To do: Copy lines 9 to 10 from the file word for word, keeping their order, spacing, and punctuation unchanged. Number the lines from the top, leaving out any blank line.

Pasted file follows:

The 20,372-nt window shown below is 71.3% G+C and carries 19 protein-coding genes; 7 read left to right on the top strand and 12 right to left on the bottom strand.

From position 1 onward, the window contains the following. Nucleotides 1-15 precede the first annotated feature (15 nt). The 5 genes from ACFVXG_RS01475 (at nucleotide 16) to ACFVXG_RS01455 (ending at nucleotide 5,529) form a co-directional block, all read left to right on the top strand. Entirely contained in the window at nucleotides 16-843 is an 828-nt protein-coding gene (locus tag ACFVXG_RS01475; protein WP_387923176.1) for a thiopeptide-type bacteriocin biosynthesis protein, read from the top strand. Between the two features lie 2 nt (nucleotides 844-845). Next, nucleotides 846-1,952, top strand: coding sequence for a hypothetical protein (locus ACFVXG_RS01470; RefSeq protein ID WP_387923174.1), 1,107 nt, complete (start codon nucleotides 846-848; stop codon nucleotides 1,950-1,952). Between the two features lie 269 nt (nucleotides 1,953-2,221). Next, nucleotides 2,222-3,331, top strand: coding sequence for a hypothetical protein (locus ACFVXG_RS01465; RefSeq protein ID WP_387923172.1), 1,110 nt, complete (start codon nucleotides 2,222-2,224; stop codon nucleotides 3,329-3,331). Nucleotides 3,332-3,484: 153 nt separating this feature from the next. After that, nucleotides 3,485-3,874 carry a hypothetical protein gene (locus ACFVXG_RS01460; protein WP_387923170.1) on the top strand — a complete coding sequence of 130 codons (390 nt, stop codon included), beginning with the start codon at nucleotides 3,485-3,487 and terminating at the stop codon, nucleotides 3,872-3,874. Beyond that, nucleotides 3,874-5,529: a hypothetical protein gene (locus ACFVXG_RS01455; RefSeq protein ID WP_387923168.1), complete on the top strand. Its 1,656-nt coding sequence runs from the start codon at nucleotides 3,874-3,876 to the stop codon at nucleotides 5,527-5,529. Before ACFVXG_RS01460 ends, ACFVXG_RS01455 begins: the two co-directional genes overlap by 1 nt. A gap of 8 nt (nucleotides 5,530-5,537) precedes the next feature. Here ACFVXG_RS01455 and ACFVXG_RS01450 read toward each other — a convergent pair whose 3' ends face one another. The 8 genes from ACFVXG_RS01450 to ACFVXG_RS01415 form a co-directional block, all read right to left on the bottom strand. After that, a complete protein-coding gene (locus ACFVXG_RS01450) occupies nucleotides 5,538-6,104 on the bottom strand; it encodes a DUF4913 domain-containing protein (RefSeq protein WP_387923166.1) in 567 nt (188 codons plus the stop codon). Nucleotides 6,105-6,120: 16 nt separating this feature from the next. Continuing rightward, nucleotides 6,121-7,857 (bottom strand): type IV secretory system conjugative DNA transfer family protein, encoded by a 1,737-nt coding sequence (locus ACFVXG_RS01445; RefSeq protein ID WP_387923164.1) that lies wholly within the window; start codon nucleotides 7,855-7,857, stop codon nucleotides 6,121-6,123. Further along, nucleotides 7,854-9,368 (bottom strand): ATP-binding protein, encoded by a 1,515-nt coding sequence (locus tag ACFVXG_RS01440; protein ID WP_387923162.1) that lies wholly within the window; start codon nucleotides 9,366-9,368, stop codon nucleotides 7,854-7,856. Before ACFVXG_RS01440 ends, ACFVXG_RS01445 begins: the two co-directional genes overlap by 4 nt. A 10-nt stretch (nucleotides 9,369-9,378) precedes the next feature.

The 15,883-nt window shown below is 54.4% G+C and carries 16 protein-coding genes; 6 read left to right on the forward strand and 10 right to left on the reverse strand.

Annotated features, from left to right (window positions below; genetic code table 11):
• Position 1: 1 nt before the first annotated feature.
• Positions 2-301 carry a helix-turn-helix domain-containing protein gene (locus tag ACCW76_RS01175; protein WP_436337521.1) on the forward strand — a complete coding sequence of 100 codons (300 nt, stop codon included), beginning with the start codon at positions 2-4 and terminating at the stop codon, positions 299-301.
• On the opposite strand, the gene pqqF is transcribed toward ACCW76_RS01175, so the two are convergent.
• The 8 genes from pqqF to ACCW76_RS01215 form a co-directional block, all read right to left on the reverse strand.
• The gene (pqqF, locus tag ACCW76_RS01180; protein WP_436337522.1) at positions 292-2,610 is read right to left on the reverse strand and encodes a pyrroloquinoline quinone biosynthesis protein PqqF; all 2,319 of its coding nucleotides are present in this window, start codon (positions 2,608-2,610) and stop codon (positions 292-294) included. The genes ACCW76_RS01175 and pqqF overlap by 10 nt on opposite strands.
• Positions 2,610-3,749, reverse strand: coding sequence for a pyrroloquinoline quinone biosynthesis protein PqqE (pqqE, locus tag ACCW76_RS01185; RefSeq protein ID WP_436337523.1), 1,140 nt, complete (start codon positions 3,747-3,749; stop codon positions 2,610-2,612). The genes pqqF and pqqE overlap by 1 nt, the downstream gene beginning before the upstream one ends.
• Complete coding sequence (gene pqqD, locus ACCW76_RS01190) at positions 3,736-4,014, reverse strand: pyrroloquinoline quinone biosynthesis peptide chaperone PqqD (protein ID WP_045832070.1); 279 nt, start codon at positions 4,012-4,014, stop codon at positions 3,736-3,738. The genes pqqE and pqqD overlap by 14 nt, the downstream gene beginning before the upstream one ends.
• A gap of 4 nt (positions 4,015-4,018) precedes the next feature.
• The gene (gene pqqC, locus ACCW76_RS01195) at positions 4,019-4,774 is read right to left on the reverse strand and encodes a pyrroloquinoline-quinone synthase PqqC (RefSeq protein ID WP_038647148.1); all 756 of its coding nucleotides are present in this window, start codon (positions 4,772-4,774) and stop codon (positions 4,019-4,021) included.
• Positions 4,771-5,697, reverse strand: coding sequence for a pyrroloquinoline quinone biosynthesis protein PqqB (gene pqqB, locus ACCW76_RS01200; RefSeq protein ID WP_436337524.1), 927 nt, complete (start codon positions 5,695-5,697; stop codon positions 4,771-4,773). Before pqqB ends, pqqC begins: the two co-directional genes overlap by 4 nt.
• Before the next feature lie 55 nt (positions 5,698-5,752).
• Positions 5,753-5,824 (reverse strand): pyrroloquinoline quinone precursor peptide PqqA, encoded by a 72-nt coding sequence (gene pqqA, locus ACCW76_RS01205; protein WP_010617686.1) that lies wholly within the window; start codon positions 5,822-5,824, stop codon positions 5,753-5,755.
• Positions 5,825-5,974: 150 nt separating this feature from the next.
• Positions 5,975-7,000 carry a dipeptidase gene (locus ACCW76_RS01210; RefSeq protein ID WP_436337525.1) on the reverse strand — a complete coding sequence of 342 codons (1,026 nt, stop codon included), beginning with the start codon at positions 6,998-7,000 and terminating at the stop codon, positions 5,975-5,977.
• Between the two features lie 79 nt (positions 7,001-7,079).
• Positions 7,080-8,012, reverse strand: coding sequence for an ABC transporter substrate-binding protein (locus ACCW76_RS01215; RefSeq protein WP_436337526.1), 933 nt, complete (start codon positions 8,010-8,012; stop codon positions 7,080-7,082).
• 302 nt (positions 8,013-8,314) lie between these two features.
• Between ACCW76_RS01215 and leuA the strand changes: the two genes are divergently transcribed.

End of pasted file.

• The gene (pqqF, locus tag ACCW76_RS01180; protein WP_436337522.1) at positions 292-2,610 is read right to left on the reverse strand and encodes a pyrroloquinoline quinone biosynthesis protein PqqF; all 2,319 of its coding nucleotides are present in this window, start codon (positions 2,608-2,610) and stop codon (positions 292-294) included. The genes ACCW76_RS01175 and pqqF overlap by 10 nt on opposite strands.
• Positions 2,610-3,749, reverse strand: coding sequence for a pyrroloquinoline quinone biosynthesis protein PqqE (pqqE, locus tag ACCW76_RS01185; RefSeq protein ID WP_436337523.1), 1,140 nt, complete (start codon positions 3,747-3,749; stop codon positions 2,610-2,612). The genes pqqF and pqqE overlap by 1 nt, the downstream gene beginning before the upstream one ends.